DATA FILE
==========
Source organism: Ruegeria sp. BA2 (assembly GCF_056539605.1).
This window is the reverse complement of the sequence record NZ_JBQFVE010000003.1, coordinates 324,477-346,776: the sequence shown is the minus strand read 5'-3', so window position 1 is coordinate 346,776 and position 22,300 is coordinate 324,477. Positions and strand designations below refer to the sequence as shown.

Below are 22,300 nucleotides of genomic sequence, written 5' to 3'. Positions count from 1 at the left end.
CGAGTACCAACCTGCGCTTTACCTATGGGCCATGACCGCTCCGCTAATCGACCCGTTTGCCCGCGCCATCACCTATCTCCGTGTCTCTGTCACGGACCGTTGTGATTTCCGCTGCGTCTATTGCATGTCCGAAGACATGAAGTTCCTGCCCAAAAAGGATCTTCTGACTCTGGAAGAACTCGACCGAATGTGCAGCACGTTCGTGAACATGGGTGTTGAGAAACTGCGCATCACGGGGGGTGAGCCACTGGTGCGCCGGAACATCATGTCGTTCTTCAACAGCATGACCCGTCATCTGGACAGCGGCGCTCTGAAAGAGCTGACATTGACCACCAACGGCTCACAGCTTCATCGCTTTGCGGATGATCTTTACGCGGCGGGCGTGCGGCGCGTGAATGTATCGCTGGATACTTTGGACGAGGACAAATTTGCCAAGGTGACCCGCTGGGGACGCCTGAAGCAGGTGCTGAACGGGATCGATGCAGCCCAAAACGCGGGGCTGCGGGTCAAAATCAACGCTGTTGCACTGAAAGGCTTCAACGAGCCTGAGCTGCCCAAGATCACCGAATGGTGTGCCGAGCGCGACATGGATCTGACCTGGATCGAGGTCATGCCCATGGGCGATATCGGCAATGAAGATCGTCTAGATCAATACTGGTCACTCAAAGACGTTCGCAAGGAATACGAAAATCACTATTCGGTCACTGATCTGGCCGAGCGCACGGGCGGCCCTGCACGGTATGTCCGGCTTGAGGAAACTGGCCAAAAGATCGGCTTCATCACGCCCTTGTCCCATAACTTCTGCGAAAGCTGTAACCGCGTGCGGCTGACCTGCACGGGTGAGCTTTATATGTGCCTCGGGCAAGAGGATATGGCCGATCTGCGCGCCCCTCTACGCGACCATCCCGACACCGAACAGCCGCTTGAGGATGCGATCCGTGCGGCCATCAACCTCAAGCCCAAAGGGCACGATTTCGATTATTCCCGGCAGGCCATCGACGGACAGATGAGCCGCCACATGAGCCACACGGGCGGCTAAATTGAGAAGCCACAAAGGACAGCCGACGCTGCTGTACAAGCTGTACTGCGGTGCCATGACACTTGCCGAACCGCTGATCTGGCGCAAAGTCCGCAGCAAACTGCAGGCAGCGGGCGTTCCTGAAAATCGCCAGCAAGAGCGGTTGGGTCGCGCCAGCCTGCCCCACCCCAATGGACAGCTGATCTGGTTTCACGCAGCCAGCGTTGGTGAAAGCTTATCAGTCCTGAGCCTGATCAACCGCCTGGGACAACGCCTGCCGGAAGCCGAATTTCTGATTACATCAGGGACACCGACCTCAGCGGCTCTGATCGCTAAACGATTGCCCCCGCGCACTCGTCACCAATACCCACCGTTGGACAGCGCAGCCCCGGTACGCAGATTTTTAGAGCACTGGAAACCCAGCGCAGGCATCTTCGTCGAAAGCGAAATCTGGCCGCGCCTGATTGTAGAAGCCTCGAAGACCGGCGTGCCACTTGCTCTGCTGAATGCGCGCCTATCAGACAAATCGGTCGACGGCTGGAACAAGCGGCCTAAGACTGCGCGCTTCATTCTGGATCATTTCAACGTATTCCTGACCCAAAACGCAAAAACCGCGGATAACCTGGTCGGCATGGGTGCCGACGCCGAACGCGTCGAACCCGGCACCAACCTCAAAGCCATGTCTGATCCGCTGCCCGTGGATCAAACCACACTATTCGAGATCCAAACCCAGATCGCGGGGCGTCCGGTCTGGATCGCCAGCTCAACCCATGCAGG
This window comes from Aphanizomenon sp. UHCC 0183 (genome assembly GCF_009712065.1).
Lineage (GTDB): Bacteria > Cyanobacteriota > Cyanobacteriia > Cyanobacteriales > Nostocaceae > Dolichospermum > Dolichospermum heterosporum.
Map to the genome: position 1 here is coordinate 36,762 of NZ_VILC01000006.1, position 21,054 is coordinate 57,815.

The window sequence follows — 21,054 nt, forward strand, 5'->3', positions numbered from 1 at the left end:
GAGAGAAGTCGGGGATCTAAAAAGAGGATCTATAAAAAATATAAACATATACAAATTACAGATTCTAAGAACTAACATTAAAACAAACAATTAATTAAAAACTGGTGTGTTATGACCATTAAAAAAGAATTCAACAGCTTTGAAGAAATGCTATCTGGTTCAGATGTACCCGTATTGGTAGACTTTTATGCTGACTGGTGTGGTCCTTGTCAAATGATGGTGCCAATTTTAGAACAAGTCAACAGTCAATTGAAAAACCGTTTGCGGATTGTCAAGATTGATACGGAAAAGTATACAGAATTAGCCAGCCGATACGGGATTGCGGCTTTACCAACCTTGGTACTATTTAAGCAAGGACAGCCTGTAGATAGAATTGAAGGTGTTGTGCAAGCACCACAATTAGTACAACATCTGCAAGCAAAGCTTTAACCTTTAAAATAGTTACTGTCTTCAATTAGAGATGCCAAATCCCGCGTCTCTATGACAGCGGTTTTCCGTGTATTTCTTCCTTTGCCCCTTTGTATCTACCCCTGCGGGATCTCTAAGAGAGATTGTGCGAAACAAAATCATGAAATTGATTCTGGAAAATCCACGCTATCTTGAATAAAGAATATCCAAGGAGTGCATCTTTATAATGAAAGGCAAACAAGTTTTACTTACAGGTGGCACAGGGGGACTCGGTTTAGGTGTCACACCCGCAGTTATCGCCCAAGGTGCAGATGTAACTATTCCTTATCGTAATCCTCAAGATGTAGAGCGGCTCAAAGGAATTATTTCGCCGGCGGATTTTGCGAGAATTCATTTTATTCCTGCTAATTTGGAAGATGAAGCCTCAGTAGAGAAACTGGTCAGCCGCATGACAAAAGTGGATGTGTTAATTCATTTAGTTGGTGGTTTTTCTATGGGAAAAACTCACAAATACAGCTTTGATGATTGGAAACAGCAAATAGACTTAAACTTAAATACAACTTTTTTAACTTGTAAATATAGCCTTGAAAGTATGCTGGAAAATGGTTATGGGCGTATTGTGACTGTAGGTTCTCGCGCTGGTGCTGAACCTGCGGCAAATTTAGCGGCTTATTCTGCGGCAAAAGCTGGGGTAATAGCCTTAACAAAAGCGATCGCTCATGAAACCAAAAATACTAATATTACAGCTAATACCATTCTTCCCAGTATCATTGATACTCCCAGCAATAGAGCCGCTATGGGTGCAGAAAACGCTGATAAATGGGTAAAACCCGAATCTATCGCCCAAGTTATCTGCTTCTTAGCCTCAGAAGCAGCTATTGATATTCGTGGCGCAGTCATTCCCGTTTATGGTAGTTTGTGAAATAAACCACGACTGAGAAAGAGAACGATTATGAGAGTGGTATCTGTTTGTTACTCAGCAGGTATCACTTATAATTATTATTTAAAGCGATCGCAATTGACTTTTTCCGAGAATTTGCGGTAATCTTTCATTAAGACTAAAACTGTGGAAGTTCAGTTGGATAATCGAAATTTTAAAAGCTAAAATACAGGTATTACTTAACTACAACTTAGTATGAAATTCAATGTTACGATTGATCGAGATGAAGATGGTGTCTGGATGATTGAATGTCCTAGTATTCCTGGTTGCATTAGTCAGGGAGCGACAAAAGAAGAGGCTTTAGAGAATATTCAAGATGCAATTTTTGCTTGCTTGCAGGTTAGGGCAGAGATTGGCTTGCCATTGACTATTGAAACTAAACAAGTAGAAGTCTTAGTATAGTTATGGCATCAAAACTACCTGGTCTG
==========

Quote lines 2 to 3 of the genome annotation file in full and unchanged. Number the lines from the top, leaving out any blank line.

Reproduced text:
This window is the reverse complement of the sequence record NZ_JBQFVE010000003.1, coordinates 324,477-346,776: the sequence shown is the minus strand read 5'-3', so window position 1 is coordinate 346,776 and position 22,300 is coordinate 324,477. Positions and strand designations below refer to the sequence as shown.

Below are 22,300 nucleotides of genomic sequence, written 5' to 3'. Positions count from 1 at the left end.